Bitcoin hasn't quite soared the way many had hoped it would. Perhaps Ethereum will. The virtual currency has gained interest from IBM, JPMorgan Chase, and Microsoft "as a sort of Bitcoin 2.0," reports the New York Times. Created around 2014 by a 21-year-old college dropout, Russian-Canadian Vitalik Buterin, Ethereum is much like its rival, though the Times adds this caveat: "The system is complicated enough that even people who know it well have trouble describing it in plain English." Transactions are recorded publicly on a blockchain, which stores data without the need for a central repository. For the uninitiated, a blockchain is essentially "an indestructible, public, immutable ledger," explains a post at Inverse. "An unmodifiable record of what’s happened." Ethereum also supports "decentralized applications" and "smart contracts" that don't charge fees, Buterin tells CoinDesk. The idea is to eliminate middlemen.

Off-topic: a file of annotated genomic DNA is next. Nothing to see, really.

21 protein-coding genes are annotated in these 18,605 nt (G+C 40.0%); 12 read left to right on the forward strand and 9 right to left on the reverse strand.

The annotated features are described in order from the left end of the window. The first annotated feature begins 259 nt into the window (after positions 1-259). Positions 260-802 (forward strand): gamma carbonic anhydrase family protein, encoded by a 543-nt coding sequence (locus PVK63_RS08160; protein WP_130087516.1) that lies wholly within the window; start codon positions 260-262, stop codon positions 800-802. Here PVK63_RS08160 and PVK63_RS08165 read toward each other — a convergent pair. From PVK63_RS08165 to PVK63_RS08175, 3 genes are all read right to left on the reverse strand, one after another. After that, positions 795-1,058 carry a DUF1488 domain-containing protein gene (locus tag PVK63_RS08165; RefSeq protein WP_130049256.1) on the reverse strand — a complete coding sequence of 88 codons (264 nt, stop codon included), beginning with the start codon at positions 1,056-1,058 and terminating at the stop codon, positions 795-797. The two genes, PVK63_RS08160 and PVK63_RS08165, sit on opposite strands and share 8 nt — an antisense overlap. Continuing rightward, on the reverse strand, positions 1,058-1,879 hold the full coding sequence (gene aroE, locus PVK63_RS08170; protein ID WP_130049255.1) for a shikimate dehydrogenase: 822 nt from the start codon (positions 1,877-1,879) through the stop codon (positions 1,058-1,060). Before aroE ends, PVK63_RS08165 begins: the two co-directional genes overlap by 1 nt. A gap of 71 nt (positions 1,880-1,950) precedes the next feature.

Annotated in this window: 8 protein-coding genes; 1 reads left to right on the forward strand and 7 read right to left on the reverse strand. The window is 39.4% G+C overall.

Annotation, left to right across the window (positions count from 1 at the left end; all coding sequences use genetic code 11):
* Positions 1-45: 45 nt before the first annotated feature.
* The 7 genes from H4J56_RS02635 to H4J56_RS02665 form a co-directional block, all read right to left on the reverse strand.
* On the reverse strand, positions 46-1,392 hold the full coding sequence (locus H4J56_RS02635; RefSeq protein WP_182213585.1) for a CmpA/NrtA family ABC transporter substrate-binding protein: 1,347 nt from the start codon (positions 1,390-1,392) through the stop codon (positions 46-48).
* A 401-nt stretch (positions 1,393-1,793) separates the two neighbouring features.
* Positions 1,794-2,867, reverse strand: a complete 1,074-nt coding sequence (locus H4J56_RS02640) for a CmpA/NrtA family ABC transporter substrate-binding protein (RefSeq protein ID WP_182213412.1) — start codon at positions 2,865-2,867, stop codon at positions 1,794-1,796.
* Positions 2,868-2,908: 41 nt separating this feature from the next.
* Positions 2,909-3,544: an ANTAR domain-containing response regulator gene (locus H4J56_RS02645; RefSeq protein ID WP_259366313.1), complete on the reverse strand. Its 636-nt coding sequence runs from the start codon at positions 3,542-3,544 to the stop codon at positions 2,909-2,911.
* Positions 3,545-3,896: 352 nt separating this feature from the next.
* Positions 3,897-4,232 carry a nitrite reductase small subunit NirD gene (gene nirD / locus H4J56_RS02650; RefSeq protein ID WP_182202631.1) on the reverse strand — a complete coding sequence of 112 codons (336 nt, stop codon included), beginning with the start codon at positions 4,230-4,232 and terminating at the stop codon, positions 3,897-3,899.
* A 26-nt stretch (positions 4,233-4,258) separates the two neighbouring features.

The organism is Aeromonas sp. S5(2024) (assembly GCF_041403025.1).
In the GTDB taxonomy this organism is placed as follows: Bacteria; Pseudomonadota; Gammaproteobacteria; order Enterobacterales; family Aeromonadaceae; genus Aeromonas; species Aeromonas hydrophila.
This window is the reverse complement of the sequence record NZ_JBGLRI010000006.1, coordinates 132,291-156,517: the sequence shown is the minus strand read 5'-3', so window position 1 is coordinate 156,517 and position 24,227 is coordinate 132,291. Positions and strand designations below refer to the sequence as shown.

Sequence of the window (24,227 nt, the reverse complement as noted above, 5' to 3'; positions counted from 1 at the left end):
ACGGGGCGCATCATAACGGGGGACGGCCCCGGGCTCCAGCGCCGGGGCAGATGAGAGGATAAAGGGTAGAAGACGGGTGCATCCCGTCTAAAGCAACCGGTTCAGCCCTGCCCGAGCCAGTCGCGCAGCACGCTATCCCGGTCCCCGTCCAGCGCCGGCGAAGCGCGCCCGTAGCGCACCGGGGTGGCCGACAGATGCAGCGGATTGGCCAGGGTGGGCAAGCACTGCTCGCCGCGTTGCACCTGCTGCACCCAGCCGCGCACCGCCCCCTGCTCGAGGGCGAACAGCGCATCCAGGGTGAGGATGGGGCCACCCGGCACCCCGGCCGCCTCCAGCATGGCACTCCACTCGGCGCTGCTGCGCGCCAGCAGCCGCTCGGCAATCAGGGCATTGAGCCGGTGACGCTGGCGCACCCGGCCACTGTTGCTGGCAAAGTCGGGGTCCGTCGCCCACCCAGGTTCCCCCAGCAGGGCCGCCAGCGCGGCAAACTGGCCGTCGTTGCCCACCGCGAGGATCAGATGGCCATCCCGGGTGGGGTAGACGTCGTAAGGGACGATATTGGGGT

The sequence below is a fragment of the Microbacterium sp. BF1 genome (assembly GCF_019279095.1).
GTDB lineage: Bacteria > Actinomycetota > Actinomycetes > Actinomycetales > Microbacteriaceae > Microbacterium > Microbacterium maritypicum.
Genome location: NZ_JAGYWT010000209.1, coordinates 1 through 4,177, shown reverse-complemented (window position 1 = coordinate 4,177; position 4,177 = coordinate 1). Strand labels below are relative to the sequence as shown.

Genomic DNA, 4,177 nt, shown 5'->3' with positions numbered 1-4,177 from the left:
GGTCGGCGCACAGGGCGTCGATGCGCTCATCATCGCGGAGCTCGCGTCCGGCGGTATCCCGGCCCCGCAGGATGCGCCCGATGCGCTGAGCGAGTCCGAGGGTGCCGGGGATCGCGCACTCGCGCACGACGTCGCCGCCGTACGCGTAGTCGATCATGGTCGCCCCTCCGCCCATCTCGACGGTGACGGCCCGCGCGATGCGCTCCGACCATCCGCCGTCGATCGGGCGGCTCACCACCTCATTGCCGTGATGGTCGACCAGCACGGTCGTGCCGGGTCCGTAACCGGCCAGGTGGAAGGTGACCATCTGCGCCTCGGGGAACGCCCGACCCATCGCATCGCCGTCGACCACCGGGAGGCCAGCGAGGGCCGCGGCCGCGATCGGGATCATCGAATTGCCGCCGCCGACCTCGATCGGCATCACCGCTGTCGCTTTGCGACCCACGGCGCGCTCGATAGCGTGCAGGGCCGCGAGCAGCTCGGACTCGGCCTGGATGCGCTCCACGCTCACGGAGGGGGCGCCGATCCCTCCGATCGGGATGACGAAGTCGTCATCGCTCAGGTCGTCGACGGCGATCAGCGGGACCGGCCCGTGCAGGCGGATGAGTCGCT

The Times uses this example of how it works: Two people betting on a sports game could program their bet into the blockchain so that the money—or Ether units—would be automatically sent to the winner when the game is over. Inverse, meanwhile, thinks it's more than a digital currency in that it "takes the conceptual basis for (Bitcoin) and makes it applicable to just about anything." Investors seem enthused: The value of an Ether has jumped 1,000% to a peak of $12, bringing the value of all existing Ether to about $1 billion—second only to Bitcoin's $6 billion in the world of virtual currency. But Ethereum is very much in the early stages, and it remains to be seen how the complex software will stand up to security challenges and attacks that have hit Bitcoin and others. (Bitcoin's mysterious founder may have been unmasked.)